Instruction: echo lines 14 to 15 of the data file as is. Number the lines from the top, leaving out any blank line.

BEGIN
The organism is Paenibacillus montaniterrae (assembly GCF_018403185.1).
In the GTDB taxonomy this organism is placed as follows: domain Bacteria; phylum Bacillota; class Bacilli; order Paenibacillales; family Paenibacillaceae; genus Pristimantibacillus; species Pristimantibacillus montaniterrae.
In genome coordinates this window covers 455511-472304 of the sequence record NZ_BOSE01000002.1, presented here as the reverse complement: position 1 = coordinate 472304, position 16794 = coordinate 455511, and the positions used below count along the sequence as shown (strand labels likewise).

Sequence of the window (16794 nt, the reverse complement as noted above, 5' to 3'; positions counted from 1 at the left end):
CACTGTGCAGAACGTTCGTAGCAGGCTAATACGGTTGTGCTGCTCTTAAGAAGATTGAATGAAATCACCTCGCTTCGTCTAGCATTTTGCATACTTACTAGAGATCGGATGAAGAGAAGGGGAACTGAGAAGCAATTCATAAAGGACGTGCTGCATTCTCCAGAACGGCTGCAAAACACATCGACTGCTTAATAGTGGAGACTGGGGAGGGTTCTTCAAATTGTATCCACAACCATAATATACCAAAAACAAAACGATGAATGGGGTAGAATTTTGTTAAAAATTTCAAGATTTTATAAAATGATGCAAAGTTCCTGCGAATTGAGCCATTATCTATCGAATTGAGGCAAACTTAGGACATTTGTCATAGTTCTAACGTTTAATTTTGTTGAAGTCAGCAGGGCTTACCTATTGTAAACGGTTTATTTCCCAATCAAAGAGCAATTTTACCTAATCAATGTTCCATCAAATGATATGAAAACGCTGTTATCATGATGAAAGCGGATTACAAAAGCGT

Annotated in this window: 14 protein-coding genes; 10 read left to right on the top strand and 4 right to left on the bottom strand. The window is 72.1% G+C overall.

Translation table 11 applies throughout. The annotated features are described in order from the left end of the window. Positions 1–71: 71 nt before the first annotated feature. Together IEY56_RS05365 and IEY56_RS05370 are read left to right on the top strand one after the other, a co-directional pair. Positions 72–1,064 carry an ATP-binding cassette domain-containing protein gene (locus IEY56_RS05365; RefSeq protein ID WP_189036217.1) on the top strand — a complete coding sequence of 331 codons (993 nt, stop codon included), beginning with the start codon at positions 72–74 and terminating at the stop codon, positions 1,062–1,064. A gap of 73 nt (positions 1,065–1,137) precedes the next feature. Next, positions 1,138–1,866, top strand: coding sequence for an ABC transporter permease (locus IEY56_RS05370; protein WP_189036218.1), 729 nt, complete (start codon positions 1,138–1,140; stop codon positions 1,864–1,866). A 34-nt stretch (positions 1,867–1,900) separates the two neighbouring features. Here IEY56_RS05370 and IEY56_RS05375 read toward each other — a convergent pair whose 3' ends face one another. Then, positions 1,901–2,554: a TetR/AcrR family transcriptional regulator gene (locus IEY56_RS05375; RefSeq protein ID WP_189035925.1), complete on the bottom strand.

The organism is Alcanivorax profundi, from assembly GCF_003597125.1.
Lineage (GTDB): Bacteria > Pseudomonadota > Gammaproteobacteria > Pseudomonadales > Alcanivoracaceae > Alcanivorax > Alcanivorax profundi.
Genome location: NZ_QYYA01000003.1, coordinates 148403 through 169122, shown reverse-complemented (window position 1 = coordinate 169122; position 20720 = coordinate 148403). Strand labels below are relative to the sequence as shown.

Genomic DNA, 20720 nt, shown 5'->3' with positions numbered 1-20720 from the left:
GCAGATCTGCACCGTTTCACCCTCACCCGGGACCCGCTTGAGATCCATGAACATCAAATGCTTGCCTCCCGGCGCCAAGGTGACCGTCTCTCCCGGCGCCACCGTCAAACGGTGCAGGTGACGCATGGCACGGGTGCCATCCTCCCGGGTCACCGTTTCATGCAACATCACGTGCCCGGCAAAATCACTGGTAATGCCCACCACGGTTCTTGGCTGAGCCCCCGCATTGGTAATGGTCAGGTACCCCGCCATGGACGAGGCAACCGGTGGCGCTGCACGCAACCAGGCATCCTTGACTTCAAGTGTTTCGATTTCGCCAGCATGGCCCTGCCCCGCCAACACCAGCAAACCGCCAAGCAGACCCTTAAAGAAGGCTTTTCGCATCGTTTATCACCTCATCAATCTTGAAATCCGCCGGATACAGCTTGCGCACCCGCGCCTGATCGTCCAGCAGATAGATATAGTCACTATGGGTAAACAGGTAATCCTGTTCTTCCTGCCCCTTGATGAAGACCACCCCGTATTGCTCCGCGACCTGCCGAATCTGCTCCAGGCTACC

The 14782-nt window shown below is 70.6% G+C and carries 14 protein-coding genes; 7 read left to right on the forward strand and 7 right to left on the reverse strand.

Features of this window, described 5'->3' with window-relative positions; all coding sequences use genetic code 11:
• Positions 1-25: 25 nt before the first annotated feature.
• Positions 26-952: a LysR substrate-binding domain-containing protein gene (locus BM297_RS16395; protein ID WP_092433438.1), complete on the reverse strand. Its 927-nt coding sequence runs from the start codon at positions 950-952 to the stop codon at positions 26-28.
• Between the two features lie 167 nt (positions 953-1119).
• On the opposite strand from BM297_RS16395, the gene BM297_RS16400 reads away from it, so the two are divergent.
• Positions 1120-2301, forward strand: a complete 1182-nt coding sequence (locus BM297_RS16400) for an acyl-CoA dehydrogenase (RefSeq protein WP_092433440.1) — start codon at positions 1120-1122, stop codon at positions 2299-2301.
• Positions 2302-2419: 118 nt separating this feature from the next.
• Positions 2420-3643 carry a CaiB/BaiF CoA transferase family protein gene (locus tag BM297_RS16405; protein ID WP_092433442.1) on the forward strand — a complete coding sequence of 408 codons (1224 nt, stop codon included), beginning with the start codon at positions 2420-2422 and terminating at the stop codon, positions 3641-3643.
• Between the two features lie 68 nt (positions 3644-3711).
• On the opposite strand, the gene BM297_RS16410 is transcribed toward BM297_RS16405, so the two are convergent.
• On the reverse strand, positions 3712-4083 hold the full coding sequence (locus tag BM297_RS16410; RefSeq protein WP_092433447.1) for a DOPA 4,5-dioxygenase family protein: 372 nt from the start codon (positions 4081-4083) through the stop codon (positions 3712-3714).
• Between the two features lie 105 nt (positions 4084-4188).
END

Features of this window, described 5'->3' with window-relative positions; all coding sequences use genetic code 11:
• Positions 1-25: 25 nt before the first annotated feature.